What we can say so far is that the spark is a physical manifestation of our psychology.
The Experience of The Spark with Authentic Development of Self
When we speak about an authentic self this is marked by an internal map of self which includes the beliefs of being worthy, deserving, lovable, and capable.
These individuals have better interpersonal and relational skills (eg communicating vulnerabilities, asking for needs to be met, self-regulation/ self-soothing, etc.), proper self-development (eg healthy self-esteem, self-trust, resilience/tolerance of discomfort, autonomy, self-acceptance, accurate self-concept, etc.), and a strong connection to self (eg having a better regulated nervous system, hearing their intuition, understanding their inner world, ability to self-disclose, etc.).
If there’s been a healthier development of self, then we are able to come from a place that is unencumbered by old patterns and coping strategies. There’s no playing out unresolved childhood traumas. We don’t even need a person to be any way or do any thing in order to be happy with them. Plainly put: there isn’t old baggage getting in the way of our current experiences.
We are free to be in the moment. To be fully, truly present with a person. To experience her/him as she/he is.
And the spark, when operating from this place is one that author and psychologist, Nathaniel Branden, describes as a recognition of self — an odd sense of familiarity, a sense of encountering a person already known on some level and in some mysterious, seemingly inexplicable way.
Of course, as he points out, our trauma can be attracted to another’s trauma so it isn’t solely the recognition of self that means it’s a healthy attraction. Healthy attraction comes from a healthy self.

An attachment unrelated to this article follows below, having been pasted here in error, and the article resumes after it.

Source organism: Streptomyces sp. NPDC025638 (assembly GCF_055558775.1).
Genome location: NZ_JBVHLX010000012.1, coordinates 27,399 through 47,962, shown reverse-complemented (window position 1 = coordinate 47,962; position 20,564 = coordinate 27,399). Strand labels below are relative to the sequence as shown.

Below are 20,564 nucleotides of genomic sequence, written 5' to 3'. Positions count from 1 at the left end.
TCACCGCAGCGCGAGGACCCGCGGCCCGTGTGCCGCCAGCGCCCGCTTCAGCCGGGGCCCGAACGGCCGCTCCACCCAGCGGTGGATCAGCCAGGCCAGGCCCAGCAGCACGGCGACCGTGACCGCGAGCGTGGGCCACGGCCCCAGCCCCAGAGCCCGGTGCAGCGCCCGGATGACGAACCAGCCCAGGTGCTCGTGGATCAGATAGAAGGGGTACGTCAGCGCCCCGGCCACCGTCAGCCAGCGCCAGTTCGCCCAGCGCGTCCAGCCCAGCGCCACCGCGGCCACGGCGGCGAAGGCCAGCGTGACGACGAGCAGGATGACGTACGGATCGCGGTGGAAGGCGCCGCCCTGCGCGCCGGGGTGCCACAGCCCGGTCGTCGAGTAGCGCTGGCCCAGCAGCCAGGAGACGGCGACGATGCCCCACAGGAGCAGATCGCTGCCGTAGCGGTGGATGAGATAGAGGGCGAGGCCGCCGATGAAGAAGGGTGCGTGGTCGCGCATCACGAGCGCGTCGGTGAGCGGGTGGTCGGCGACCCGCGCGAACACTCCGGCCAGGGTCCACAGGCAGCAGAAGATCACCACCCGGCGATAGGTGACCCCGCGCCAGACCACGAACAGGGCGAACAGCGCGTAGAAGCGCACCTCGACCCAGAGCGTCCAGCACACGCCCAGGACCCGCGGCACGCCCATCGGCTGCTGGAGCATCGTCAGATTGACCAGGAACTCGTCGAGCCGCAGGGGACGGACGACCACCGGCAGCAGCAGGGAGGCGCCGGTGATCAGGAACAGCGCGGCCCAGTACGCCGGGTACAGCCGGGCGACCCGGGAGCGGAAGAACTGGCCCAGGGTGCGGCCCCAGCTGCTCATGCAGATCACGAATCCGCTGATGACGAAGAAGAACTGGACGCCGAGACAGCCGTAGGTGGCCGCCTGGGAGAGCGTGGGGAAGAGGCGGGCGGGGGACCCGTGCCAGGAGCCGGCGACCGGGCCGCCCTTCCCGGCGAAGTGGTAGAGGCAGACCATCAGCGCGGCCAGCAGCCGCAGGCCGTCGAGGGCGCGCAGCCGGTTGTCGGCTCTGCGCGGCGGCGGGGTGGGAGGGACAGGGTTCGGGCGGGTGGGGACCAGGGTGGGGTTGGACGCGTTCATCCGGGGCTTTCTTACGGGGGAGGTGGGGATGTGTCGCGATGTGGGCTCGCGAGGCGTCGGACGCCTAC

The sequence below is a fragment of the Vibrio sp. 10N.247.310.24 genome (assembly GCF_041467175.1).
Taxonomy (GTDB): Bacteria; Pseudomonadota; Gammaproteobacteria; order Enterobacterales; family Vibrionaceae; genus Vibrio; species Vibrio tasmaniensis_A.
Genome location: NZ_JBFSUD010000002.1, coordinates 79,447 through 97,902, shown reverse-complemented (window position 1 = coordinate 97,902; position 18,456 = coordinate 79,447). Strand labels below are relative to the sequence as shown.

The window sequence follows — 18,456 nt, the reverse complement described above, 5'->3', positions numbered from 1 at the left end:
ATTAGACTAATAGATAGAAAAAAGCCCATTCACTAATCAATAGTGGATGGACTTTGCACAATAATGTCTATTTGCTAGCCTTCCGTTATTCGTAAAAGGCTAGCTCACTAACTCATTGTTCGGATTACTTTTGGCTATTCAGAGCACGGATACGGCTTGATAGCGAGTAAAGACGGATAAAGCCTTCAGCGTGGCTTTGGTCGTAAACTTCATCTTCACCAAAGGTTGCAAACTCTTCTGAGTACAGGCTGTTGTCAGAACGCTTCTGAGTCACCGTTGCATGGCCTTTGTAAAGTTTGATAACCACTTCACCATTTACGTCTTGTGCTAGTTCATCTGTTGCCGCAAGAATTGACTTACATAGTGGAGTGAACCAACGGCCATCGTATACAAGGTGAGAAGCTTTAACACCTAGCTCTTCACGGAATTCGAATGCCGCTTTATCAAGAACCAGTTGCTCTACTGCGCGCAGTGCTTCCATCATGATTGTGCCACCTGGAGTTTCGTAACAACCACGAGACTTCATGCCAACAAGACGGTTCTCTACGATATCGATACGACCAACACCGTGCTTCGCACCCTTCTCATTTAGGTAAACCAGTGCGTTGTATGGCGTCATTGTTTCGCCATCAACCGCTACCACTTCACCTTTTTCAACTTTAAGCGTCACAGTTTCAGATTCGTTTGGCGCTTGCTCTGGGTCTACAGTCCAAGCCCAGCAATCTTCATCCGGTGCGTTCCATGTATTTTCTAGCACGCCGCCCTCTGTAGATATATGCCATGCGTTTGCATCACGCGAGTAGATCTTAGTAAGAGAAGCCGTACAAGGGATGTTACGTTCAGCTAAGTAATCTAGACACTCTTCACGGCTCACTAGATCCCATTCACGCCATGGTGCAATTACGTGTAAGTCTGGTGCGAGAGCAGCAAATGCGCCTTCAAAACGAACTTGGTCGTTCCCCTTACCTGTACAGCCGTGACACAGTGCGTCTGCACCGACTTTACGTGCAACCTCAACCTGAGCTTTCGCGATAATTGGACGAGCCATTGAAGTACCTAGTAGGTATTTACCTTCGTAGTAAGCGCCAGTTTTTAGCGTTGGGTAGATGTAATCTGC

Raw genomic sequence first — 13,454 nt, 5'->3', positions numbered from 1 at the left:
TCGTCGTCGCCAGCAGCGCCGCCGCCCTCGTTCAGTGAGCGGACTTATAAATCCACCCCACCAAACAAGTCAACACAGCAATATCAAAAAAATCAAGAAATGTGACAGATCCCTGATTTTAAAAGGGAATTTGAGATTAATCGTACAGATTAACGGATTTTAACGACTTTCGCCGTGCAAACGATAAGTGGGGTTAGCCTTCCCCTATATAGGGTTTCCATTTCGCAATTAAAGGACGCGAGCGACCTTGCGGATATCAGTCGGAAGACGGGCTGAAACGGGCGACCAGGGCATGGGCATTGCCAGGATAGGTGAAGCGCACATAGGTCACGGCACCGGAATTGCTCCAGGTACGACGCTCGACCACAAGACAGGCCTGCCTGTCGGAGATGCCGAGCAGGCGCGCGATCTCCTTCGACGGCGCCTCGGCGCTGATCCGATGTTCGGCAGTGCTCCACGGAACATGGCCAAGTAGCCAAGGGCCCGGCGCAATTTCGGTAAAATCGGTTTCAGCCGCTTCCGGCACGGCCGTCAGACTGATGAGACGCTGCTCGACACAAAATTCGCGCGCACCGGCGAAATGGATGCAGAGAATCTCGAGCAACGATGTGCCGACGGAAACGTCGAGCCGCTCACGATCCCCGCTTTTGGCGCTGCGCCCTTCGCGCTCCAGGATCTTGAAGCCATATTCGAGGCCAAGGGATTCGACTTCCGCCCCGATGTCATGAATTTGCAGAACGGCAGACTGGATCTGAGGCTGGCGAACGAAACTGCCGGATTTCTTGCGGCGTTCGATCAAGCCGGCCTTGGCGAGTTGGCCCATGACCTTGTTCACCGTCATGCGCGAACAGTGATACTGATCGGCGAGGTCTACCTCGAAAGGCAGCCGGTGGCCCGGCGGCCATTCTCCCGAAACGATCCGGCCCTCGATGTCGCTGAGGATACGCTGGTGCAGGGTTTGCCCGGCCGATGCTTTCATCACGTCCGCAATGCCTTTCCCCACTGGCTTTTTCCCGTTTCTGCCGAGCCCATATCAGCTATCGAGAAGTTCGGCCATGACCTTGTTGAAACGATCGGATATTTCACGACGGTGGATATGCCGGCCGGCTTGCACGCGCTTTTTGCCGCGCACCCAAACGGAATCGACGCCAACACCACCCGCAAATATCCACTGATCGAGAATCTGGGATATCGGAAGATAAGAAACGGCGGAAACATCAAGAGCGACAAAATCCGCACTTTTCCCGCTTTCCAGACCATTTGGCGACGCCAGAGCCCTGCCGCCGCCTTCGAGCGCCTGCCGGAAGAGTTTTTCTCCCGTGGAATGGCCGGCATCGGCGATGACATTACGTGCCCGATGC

But it is the recognition of self that is so enticing to us because it offers the promise to respond to some of our most basic human needs. This is when the brain will kick off the feel-good cocktail, so you will engage and open the possibility to get those needs met.
For that spark to stay we need to to avoid the common pitfalls (as Dr. Gottman lays out), and for it to grow we need the following to be present (as discussed in detail in the last posts about The Psychology of Romantic Love):
- Significant mutuality of intellect, basic premises & values, and fundamental attitude toward life
- Affinity in ‘sense of life’ and ‘rhythm & energy’
- Most of the differences are viewed as complimentary (aka valuable, desirable, & enriching, vs. antagonistic)
- The differences the pair does have are in the realm of that which is optional (like cognitive style or personality) vs. fundamentals (eg self-esteem, values like honesty, or ways of being that is desired)
- Our most basic fundamental needs are being met through interaction with this person like psychological visibility (aka truly seen, known, understood, and validated)
- To experience the person as a source of joy; and you to them
- Admiration for them
- Shared meaning & purpose
- Trust & Trustworthiness
- Continued growth and development of self
These are foundational things, combined with maturity, to feel connected to someone and for love to grow. These are what makes someone compatible with you. These are the things that create a passionate spiritual-emotional-sexual attachment, a sense of being “soul mates”.
Missing pieces in this list can create the feeling of something missing.
While not all things on this list can be rectified, some can when the couple has maturity, wisdom, and art.
Further, knowing these things intellectually does not negate the need for actually experiencing them with a partner. In other words, it’s not as simple as checking things off of a list — rather, the knowledge of it helps you bring awareness into the experience.